#52106-3 – Raw Hits

Arnold Furious: It didn’t take the WWF long to capitalise on the success of Raw and realise the superior quality of prime-time matches could be turned into a series of tape releases. They put out Raw Prime Cuts and it was brilliant, taking the best of a strong show both from a match and storyline perspective. The storylines weren’t quite so hot around the time of this follow up, Raw Hits, but the matches were still golden. Host here is Stan Lane. It’s the same set up for most of the 1995 releases, with him standing in front of a green screen and occasionally interjecting with a few comments. I liked Stan much more as a wrestler than as a commentator/presenter. He must have agreed as his commentating/presenting career was relatively short.

 

WWF Championship
Bret Hart (c) vs. 1-2-3 Kid
This match is genius. Both guys are over huge as babyfaces. Kid has an enormous underdog vibe about him, so while the crowd are thrilled he’s got this match they know full well he’s got no shot at winning. The aim of both wrestlers is to turn Kid’s “no shot” into a credible contest. I love how Bret sells the first armdrag takedown; he’s floored and gives it the old “well, how about that?” eyebrow raise. They rock a few friendly back-and-forth counters, with Kid making sure he doesn’t give Bret time to raise his eyebrow a second time. As soon as Kid gets an advantage, he lays in the big kicks. Bret spent most of his 1994 summer battling Owen Hart, so he’s used to a smaller more aerial based offence and it’s an ideal time for Kid to wrestle him. Bret gets SERIOUS after taking a few of those kicks and starts smashing Kid with forearm uppercuts, rocking his head back with a few of those. Bret was working light to begin with, but as soon as Kid became a legitimate threat, he started treating him as such. Bret generally didn’t work stiff, but he knew how to make something look stiff. Kid knows how to sell like an underdog too, just hanging on for dear life before taking another enormous shot. Normally Bret can’t bully his opponents because he’s not a big guy, but this shows what Bret matches would be like if he’d been bigger. It’s still technically good, but Bret is vicious with it. Kid finds himself wrestling extremely defensively, which is normally the case. The crowd are starting to buy into his resilience as Bret is just beating the piss out of him and can’t get the pin. Kid has done his homework and gets a boot up to block the second rope elbow, one of the patented Five Moves of Doom. Bret’s a good sport about setting Kid up as a threat, and eats a couple of huge kicks, including Kid’s back kick right on the mouth. Kid starts using his body as a weapon as it’s all he can do, so he hits a moonsault block and a powerbomb sets up a leg jam. Kid throws Bret outside to try and hit something huge but Bret counters the plancha. Kid still has bags of energy, but Bret dodges the cannonball. Bret makes the mistake of hooking the Sharpshooter near the ropes, and naturally Kid reaches them to break it. Bret goes to a superplex only for Kid to counter in mid-air into a near fall and the crowd bite on that one. They’ve made Kid a believable threat; he’s stuck in there and he’s battling for everything. Kid tries for a missile dropkick but gets caught in the Sharpshooter and he has to quit. This is a must-see match because you rarely ever get to see Bret bully someone smaller than him. It’s a fine showcase of how talented he was at telling different stories and wrestling different matches. They built the Kid’s threat around his strengths; flying and kicking. He came close enough for the crowd to buy into it but not close enough to make Bret look bad. The result is a classic underdog versus champion match, like Rocky Balboa’s first shot at Apollo Creed. And like Rocky Balboa, Kid lost.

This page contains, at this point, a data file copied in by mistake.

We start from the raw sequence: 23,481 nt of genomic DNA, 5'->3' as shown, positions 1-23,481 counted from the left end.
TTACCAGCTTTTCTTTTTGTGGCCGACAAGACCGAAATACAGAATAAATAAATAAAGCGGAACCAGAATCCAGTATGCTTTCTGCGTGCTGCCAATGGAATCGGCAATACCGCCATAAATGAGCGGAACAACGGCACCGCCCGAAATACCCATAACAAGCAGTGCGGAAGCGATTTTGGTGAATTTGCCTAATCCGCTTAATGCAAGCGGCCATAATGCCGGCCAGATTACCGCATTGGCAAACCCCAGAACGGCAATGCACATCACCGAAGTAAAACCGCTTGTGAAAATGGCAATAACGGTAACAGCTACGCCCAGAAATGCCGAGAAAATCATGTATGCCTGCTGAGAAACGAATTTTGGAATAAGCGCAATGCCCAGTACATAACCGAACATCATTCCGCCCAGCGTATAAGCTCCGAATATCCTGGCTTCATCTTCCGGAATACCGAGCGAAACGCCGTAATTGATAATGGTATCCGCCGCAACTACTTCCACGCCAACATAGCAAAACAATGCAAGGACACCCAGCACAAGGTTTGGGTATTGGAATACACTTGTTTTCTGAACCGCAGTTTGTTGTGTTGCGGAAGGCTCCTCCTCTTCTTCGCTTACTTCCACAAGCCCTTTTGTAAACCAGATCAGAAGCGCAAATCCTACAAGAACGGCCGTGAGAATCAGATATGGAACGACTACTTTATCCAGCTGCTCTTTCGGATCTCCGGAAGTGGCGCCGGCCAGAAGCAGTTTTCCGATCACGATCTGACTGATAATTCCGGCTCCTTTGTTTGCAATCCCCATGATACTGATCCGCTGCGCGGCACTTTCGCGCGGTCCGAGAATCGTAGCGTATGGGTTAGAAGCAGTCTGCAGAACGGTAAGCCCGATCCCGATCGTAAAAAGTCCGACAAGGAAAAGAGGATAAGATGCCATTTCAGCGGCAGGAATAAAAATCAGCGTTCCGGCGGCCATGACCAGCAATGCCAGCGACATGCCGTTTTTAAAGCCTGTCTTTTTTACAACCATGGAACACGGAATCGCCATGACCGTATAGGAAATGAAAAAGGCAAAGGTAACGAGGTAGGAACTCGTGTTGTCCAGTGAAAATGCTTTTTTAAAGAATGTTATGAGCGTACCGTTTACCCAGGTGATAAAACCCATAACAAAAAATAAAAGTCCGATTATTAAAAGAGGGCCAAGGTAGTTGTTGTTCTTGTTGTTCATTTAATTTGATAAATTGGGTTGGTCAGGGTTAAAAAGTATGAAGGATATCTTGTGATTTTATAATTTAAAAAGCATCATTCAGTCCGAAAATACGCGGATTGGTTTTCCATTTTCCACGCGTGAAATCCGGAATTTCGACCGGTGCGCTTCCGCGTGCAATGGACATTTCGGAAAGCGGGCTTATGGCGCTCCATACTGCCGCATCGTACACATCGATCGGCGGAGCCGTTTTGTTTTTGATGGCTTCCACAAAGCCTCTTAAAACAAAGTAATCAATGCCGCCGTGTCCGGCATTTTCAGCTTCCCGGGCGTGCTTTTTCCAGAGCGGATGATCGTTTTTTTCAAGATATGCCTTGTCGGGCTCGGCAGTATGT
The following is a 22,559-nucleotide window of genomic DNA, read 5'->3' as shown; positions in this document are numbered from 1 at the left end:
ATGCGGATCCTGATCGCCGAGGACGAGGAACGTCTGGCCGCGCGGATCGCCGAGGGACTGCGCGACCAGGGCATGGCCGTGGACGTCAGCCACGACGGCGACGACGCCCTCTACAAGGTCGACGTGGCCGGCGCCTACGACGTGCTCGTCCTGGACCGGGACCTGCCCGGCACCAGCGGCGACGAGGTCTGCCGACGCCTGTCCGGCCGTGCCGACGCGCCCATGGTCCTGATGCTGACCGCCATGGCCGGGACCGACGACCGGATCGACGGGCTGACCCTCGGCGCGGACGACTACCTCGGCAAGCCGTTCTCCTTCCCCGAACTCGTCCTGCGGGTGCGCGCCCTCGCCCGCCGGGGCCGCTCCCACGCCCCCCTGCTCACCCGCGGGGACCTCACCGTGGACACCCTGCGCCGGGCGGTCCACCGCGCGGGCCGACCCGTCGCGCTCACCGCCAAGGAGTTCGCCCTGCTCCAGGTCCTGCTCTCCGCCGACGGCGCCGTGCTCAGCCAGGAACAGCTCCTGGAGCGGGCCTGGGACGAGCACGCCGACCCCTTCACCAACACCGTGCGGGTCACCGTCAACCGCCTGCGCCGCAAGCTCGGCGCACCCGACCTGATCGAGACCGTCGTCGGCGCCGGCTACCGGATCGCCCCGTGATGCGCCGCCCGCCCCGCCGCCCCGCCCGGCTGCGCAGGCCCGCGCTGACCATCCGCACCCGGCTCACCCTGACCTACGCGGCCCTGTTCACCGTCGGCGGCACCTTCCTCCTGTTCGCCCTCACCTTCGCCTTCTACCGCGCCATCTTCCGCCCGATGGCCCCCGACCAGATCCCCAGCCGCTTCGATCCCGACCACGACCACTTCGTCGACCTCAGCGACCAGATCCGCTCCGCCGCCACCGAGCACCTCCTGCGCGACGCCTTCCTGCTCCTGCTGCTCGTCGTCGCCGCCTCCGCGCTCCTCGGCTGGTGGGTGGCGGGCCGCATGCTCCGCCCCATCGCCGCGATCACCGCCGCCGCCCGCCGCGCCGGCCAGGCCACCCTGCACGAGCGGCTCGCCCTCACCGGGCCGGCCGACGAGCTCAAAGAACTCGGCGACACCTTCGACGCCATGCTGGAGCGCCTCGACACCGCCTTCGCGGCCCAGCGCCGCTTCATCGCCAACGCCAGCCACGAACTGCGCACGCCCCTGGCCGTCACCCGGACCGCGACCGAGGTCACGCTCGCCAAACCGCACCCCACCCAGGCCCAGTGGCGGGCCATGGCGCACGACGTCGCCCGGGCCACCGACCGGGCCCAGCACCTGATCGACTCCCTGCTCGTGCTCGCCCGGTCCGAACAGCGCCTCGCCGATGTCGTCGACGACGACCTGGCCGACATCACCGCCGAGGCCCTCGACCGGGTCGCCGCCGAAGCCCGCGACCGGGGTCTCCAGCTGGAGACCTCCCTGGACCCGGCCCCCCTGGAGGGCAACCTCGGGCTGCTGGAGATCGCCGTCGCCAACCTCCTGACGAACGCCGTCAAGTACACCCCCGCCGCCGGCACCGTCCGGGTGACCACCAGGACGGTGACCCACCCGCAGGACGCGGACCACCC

Final Rating: ****¼

 

The British Bulldog vs. Shawn Michaels
This was right after Royal Rumble ‘95 where Shawn and Davey were numbers #1 and #2 and went all the way through the match, only for Shawn to survive a trip over the top rope and win. Shawn is still heel despite the popularity of his Rumble win. Davey beats him from pillar to post with Shawn throwing himself around. Shawn could take a beating. Shawn goes after the leg but gets battered again and takes another huge bump to the floor. There are times when Shawn’s selling is a perfect foil for a big powerhouse babyface. It’s perfection here, every bit as good as Flair at his peak. Shawn bails to confer with TACTICAL MASTERMIND Sid. He must give good advice because Shawn jumps back in and takes over with a short arm scissors. But Davey just jacks him up out of it, OVER HIS HEAD, and slams Shawn down. Now that was impressive. Bulldog gives him another pasting and surfboards the poor bastard. Davey tries to hurl Shawn out of the ring only for Sid to catch him, throw him back in and Shawn gets a splash for two. Davey takes over yet again and Bulldog has kicked the shit out of Shawn Michaels during the course of the match. Just absolutely beaten the hell out of him. It has been glorious. Shawn’s offence wasn’t great until he turned face later in the year. He tended to run too many rest holds, generally to try and stop himself turning face. Of course he threw everything at Diesel at WrestleMania and promptly got cheered. Sometimes heels have to be a little bit boring, unless you’re the Brain Busters, then you can just do anything you like and get heat. So Shawn’s offence consists of chinlocks and sleepers.. now that would be Sid’s advice. If Shawn hooks a bearhug then you know it’s Sid. Davey mounts yet another shitkicking of Shawn, this time pressing him groin first onto the ropes. Shawn positions the ref so Sid can beat on Davey. That doesn’t get it done, so Shawn Superkicks him for the duke. He was just starting to use that as a finish. This match was great. I love watching Shawn get his ass kicked and Davey was phenomenal when he had someone to bump at pace for him.